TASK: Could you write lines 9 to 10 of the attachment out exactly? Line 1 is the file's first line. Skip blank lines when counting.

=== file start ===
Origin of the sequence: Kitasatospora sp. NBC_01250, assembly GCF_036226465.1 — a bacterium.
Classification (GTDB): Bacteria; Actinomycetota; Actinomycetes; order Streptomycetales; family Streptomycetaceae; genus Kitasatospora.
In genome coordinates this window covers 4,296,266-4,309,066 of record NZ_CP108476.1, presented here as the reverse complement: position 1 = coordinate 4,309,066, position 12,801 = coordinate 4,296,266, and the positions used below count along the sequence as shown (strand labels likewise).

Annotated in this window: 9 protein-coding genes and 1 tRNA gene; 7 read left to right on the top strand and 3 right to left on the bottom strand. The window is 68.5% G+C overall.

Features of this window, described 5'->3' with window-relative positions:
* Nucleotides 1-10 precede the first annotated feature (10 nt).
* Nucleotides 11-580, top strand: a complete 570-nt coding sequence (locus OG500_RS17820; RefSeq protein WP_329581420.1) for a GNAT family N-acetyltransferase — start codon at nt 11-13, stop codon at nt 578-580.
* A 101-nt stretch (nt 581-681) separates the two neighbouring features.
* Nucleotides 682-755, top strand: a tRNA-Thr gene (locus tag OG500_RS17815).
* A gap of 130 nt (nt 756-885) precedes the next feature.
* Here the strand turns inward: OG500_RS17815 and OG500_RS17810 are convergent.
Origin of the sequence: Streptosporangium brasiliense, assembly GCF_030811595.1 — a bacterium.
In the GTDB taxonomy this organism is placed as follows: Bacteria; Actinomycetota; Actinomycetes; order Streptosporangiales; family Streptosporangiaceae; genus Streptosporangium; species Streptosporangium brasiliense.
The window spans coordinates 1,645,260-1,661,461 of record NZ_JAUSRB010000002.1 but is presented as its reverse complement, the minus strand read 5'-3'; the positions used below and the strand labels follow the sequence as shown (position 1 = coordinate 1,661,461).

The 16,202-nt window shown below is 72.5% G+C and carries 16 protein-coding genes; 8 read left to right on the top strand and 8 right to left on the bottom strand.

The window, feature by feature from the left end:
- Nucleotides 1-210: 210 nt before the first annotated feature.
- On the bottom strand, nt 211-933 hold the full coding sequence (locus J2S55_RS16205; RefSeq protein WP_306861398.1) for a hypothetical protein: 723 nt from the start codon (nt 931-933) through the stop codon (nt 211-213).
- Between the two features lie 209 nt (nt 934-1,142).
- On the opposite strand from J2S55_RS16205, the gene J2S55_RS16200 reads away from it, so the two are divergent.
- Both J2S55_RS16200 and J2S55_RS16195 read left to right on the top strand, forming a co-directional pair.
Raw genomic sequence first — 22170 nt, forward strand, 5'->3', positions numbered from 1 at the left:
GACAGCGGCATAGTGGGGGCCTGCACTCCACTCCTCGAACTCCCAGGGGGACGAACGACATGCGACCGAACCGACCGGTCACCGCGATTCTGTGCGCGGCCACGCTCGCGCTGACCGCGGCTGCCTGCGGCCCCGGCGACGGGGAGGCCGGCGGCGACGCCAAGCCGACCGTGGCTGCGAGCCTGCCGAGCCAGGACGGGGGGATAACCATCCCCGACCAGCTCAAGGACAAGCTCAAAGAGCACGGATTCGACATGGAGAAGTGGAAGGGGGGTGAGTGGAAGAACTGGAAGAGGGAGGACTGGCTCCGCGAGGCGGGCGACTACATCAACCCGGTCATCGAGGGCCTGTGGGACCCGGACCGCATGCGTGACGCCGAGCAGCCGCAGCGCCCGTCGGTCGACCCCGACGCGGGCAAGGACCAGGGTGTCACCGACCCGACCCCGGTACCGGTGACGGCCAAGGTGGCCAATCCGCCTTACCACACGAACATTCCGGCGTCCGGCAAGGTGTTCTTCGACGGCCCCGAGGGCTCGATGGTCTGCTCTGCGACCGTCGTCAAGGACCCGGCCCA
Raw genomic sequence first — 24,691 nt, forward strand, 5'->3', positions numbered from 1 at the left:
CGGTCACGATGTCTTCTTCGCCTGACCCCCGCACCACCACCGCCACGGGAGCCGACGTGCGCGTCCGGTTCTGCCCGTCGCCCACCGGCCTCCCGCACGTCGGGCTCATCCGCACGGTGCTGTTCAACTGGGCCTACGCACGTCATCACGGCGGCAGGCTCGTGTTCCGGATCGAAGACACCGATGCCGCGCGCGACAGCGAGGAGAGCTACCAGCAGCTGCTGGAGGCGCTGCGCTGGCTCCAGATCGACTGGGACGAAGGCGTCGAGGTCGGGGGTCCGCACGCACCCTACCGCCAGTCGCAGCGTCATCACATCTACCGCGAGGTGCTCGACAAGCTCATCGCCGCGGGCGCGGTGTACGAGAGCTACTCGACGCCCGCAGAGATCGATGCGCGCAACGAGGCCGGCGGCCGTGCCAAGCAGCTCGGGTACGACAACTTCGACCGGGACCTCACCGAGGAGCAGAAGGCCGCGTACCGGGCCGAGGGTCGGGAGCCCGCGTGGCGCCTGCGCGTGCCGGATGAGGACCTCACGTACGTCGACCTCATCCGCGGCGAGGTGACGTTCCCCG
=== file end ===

* Nucleotides 682-755, top strand: a tRNA-Thr gene (locus tag OG500_RS17815).
* A gap of 130 nt (nt 756-885) precedes the next feature.